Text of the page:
Ask Amy

Ask Amy: Married man is being blackmailed by former lover

DEAR AMY: I’m an older man, married for a number of years. Not a “terrific” marriage, but I’ve lived it so long I’m just used to it. But that’s another story.

A few years ago I met a single woman. We started talking; one thing led to another and we spent the night together.

It had been well over four years since my wife and I had relations. I’ve carried on a sort of relationship with this woman, and have seen her a few times.

She’s now demanding I come to be with her. I know it’s just my money she wants from things she has said.

I know she’s sleeping with other men. I want to get her out of my life, but she has threatened to tell my wife everything if I don’t “get my act” together.

I’ve tried all I can think of without making her mad enough to do it. I honestly don’t know if she would or not. I can’t come clean; it would kill my wife. Her health is poor.

I know I’m a stupid jerk for getting into this; I’ve never done this before and feel so guilty about it.

I need help.

Stupid in Texas

DEAR STUPID: Do not let this person blackmail you. You need to own this and find a way to tell your wife and deal with the fallout in your marriage in a way that is respectful and loving. If you don’t tell your wife, the blackmailer’s threat will keep you off-kilter and your lie and the secrecy will continue to affect your marriage – and your well-being. Do not negotiate or discuss this further with the person who is threatening you. To do so will only compound your mistake.

DEAR AMY: I almost had a fight with my neighbor.

I have been getting her mail by mistake and opening it before I realized it wasn’t mine. As soon as I realize my mistake, I have taken the mail to my neighbor.

Today she was downright snotty with me. She asked me why I was opening her mail. Just for the record, I have no interest in her affairs and am tired of receiving mail that isn’t mine. I considered sending this person an email telling her I don’t want her stupid mail and that maybe she should talk to the letter carrier, but I decided to write to you instead. Am I being oversensitive?

Trying to Be a Good Neighbor

DEAR TRYING: This mail-opening incident should not have happened more than once. From your note, it sounds as if this has happened more than once.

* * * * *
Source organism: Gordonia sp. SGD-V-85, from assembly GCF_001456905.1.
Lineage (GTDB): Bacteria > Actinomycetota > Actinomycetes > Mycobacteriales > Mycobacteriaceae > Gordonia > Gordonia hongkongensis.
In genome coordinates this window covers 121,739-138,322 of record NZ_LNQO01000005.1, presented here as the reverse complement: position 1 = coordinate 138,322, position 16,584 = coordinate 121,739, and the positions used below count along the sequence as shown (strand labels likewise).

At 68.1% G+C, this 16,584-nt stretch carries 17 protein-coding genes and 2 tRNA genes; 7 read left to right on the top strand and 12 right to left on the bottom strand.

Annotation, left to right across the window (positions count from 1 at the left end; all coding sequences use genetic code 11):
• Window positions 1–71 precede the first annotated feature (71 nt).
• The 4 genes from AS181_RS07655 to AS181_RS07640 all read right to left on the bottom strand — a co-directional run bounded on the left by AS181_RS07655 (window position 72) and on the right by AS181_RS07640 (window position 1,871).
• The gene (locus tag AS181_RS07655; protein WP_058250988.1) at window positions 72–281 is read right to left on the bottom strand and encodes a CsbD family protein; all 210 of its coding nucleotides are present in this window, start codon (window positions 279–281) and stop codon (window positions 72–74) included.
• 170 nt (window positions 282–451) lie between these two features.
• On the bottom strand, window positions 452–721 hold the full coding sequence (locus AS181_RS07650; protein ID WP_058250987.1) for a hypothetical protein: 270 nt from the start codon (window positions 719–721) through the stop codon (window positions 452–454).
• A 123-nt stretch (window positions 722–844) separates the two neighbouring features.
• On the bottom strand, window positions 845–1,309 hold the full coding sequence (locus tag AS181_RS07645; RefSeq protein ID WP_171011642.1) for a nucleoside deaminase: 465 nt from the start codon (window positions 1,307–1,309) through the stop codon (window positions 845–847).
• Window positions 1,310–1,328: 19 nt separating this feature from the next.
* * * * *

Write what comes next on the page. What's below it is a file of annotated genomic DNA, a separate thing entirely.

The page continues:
There is no excuse for your neighbor to be rude to you, but think about it – wouldn’t it bother you if you repeatedly received mail addressed to you that had already been opened? Our mail contains much vital, personal and private information, such as medical information concerning test results, as well as private financial information such as account numbers and balances.

It is illegal to knowingly or intentionally open mail addressed to someone else. Keep that in mind as you receive and rip open mail without first checking to make sure it is addressed to you.

Yes – you should suggest to your neighbor that she speak with the letter carrier. And you should take any mail delivered to you by mistake, write “delivered to wrong address” on the envelope, and leave it – unopened – for your letter carrier to redeliver to the correct address.

DEAR AMY: You run lots of letters about grief. Everyone grieves differently. Some of us grieve long after the actual loss. My own mother died in August. To my friends, I seemed so strong they wondered if I had no feelings toward my mother. Months later, my friends asked me if something was wrong in my life; I was not myself. I told them I was grieving my mother’s death. Fortunately, my friends understood. I think they were actually relieved.

When my uncle died, my sister could not seem to stop crying. I told her to go ahead and cry. I told her I was confident she would work it out, but what was the hurry to stop crying? He was an important part of our lives.

As a health care professional, I have helped several families navigate through the final days of a loved one’s life. I have yet to see two reactions be the same. Let’s give ourselves a break and allow ourselves to grieve as we grieve.

Celia RN, MS

DEAR CELIA: Very wise. Thank you.

Email Amy Dickinson at askamy@tribpub.com.

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